Teeth are tough, and survive better than most bones. We can recognize apes by their teeth: ape and human molars have 5 cusps that form a distinctive Y pattern. Early Miocene apes like Proconsul already had this pattern. They had also already lost their tails. But in other respects they were more like monkeys than living great apes. They walked on their palms like monkeys, meaning they mostly walked on top of branches, instead of hanging underneath them.
How we get to modern great apes is somewhat mysterious. Apes may have left Africa for Europe and Asia as early as 16 million years ago, or maybe more like 14 Mya. A variety of great apes develop in Asia, although orangutans are now the only survivors. But we’re not sure whether the ancestors of African great apes are apes that stayed in Africa, or whether they’re apes that developed more modern features in Eurasia and then migrated back to Africa.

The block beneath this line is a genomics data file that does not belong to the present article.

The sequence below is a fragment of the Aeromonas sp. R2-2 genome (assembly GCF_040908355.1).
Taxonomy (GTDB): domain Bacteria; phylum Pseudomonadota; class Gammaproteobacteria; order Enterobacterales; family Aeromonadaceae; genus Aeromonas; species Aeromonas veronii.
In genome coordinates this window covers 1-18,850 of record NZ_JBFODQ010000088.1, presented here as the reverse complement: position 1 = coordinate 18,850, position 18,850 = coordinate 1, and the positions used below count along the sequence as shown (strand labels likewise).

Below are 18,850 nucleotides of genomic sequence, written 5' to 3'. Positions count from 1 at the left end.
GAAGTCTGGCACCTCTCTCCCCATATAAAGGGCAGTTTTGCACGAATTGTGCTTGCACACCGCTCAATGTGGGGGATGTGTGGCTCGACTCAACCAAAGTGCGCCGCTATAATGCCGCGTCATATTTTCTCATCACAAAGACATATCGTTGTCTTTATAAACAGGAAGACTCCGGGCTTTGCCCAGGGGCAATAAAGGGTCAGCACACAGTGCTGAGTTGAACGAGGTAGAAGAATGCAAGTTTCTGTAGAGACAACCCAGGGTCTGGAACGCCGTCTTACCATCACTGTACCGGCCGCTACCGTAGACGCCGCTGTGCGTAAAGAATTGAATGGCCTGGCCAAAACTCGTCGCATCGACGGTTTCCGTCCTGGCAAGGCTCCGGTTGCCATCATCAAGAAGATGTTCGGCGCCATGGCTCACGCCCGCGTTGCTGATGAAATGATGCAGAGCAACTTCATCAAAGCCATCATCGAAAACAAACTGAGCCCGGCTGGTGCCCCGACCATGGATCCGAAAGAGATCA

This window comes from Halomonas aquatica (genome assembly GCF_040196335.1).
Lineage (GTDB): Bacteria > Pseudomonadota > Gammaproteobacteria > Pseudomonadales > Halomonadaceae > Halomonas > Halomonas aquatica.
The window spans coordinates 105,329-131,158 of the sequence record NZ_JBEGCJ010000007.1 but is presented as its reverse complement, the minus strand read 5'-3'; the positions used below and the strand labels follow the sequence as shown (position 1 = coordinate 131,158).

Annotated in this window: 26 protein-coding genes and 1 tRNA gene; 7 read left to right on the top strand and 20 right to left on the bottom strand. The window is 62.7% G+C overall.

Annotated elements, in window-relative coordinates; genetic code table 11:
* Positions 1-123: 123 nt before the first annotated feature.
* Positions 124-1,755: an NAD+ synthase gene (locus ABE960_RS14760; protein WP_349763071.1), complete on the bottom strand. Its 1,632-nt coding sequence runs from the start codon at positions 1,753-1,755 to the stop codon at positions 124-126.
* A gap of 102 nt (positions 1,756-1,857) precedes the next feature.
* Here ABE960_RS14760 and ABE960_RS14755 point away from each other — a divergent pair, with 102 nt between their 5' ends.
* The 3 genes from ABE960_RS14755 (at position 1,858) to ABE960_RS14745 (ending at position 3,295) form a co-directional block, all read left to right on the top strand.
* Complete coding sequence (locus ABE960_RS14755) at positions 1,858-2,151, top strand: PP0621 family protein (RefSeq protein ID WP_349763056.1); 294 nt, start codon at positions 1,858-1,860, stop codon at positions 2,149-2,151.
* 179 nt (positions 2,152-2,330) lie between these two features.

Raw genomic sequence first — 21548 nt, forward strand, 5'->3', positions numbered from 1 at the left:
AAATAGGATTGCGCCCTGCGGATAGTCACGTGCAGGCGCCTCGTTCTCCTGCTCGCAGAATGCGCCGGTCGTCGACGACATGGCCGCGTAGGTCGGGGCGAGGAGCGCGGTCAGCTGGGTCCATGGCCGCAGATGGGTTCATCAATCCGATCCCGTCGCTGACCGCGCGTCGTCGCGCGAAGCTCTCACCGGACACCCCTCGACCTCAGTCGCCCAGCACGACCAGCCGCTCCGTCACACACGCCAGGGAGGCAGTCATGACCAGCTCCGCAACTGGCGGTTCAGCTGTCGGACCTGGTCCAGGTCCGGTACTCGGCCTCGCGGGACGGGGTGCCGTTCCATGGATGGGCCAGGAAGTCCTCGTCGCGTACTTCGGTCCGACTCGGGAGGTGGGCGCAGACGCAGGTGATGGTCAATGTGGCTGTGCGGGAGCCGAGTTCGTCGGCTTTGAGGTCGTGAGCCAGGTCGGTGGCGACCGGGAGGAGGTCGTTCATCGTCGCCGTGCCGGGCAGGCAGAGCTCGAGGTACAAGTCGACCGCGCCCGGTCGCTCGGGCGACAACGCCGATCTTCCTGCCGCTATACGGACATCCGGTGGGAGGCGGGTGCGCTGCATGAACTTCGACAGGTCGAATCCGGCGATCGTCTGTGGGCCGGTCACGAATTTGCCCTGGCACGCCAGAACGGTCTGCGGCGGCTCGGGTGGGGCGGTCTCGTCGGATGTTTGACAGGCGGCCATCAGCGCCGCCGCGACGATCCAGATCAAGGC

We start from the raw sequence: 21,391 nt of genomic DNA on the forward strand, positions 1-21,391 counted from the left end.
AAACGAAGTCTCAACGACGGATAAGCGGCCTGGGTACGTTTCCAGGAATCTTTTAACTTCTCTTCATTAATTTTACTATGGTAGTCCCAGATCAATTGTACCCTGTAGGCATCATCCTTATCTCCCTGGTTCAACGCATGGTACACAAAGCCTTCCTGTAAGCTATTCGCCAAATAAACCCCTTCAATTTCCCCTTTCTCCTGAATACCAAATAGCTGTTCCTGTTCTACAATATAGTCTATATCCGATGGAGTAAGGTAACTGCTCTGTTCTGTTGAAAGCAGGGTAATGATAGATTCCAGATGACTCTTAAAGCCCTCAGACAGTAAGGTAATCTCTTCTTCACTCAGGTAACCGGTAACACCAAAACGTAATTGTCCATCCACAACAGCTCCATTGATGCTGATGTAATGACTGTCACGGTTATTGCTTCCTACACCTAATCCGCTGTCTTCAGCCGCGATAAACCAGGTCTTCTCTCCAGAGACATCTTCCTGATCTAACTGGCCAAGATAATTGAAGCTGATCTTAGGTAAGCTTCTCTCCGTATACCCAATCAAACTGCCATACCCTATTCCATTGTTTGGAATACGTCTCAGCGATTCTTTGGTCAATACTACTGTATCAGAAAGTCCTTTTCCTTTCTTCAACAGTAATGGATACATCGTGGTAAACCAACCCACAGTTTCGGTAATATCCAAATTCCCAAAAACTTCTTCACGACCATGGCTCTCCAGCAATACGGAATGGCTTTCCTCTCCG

The various genera of great apes all make some kind of compromise between walking and hanging from branches. When orangutans are on the ground (not very often), they walk on the edges of their hands. Chimpanzees and gorillas walk on the knuckles of their hands. And of course humans walk on their hind legs. These are all pretty unusual ways to get around.
It would be nice to know, for example, whether human ancestors went through a knuckle walking phase, but African fossils are going to be skimpy for a while.